Updated: Volkswagen’s U.S. chief Stefan Jacoby has confirmed the carmaker is looking at securing a location in either Michigan, Alabama or Tennessee for its new North American plant and expects a final decision to be made by the middle of the year. Key considerations for the decision include cost, logistics and the readiness of the site.

Speaking with the Detroit Free Press, Jacoby said VW hopes to sell up to 800,000 vehicles in the U.S. by 2018 and the plant would need to build at least 200,000 vehicles a year to remain feasible. Production is scheduled to start in 2011 or 2012.

Original: The final decision on the location of Volkswagen’s North American plant is still several months away but we can confirm executives have ruled out the option of building the new facility in either Mexico or Canada. Instead, the new plant will be built in the U.S. and the most likely locations at the moment are Georgia and South Carolina.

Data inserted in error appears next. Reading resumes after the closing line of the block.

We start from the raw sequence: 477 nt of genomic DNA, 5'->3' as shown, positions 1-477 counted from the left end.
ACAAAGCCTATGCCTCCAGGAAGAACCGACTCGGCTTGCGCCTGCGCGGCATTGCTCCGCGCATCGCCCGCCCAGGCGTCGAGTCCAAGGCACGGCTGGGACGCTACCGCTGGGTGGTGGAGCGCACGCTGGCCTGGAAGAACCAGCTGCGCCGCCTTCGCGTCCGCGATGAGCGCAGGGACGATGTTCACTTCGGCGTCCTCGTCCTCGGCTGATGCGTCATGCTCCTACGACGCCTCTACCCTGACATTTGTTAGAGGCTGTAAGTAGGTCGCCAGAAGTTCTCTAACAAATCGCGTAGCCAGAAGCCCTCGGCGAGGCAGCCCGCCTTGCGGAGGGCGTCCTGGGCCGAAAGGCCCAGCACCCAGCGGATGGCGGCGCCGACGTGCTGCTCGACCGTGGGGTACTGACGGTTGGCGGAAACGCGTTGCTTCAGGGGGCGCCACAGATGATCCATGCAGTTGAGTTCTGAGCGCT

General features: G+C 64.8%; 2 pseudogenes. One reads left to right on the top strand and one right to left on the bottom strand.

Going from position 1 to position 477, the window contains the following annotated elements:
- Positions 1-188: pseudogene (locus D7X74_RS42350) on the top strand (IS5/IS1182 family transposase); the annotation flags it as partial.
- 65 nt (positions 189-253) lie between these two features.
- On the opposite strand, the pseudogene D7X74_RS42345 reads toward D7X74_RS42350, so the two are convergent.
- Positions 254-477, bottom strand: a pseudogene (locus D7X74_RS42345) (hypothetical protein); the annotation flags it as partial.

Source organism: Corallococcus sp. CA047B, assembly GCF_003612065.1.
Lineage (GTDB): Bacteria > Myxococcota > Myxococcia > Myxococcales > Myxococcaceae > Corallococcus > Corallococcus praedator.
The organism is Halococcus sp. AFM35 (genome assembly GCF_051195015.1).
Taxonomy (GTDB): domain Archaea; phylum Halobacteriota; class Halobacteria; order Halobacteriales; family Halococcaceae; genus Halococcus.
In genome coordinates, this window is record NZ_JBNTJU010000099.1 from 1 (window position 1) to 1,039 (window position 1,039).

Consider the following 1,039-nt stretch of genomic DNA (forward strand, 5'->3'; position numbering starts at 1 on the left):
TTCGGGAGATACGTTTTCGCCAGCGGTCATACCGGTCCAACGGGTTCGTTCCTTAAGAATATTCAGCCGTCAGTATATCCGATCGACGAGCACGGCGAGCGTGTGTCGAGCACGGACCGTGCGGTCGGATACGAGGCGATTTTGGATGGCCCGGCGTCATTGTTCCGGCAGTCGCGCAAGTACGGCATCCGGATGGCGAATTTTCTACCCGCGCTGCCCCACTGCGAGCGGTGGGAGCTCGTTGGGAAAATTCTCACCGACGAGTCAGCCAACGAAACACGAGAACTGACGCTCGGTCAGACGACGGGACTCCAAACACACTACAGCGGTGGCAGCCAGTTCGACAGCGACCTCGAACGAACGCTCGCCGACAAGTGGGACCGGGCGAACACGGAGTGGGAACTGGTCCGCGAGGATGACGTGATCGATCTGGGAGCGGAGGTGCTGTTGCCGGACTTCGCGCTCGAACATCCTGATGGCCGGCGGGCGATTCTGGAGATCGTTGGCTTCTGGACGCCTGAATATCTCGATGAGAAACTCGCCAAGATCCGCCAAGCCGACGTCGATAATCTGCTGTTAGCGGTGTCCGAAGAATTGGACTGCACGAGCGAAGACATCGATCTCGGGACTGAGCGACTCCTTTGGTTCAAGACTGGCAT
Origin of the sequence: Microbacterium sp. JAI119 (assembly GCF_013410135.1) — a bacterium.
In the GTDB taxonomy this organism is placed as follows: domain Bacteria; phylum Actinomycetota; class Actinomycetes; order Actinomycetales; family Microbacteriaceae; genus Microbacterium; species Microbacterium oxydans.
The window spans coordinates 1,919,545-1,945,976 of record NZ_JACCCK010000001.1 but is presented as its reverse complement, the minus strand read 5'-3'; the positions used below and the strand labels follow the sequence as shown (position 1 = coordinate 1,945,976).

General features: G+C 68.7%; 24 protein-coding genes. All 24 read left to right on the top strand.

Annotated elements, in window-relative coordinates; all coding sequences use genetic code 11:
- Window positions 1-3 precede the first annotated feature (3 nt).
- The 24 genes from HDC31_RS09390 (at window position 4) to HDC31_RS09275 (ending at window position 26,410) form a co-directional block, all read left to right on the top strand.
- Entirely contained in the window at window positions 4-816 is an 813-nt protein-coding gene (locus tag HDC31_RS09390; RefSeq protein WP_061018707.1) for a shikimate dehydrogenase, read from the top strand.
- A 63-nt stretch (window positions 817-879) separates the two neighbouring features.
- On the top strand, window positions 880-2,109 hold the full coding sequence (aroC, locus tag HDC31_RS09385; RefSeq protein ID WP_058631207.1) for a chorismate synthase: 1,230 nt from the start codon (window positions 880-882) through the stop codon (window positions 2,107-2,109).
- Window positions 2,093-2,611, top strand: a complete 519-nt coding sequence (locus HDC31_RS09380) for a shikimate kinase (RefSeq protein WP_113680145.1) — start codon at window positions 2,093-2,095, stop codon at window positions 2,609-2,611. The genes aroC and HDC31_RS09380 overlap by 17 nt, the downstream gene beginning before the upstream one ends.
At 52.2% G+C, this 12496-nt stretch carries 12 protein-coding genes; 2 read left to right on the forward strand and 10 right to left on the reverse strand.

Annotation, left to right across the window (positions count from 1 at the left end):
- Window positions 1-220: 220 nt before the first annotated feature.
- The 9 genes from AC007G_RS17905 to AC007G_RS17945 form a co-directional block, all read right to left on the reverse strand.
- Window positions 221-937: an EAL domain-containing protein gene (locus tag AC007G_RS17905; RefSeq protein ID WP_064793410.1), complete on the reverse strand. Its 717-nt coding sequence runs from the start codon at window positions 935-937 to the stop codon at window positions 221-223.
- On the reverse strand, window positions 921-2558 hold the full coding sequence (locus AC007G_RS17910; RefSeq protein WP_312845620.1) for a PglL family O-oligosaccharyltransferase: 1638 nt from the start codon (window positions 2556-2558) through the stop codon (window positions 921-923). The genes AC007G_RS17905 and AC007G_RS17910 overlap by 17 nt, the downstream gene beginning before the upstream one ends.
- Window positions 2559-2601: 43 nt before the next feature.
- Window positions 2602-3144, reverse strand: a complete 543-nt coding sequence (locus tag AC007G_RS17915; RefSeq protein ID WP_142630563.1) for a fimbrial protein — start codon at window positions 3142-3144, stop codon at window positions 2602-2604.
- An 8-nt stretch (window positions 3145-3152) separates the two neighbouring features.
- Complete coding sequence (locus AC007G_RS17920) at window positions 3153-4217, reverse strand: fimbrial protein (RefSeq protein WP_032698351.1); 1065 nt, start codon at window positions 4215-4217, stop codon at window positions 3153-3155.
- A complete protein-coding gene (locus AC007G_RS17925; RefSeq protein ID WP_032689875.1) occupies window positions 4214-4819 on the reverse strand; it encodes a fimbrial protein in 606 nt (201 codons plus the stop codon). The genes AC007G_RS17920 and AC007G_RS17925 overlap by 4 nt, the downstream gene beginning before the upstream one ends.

A top VW official has told Automotive News Europe that there are only a few options left in discussion and all of these involve the U.S. He also revealed that executives will discuss the issue at this week’s annual general meeting to help speed up the decision making process. VW is hopeful production at the plant will start by 2011 at the latest.

The source also revealed the new plant will initially be used to build a number of existing VW and Audi models, however it will eventually produce several all-new models including a pair of sedans that will be unique to the North American market.

In addition to the car plant, VW may also build an engine and transmission plant to support the new vehicle production line. According to the Financial Times Deutschland, an engine plant could be viable if Volkswagen manages to grow sales in North America to around 1m units, as planned. Last year combined sales for Audi and VW in North America stood at just 565,000 units.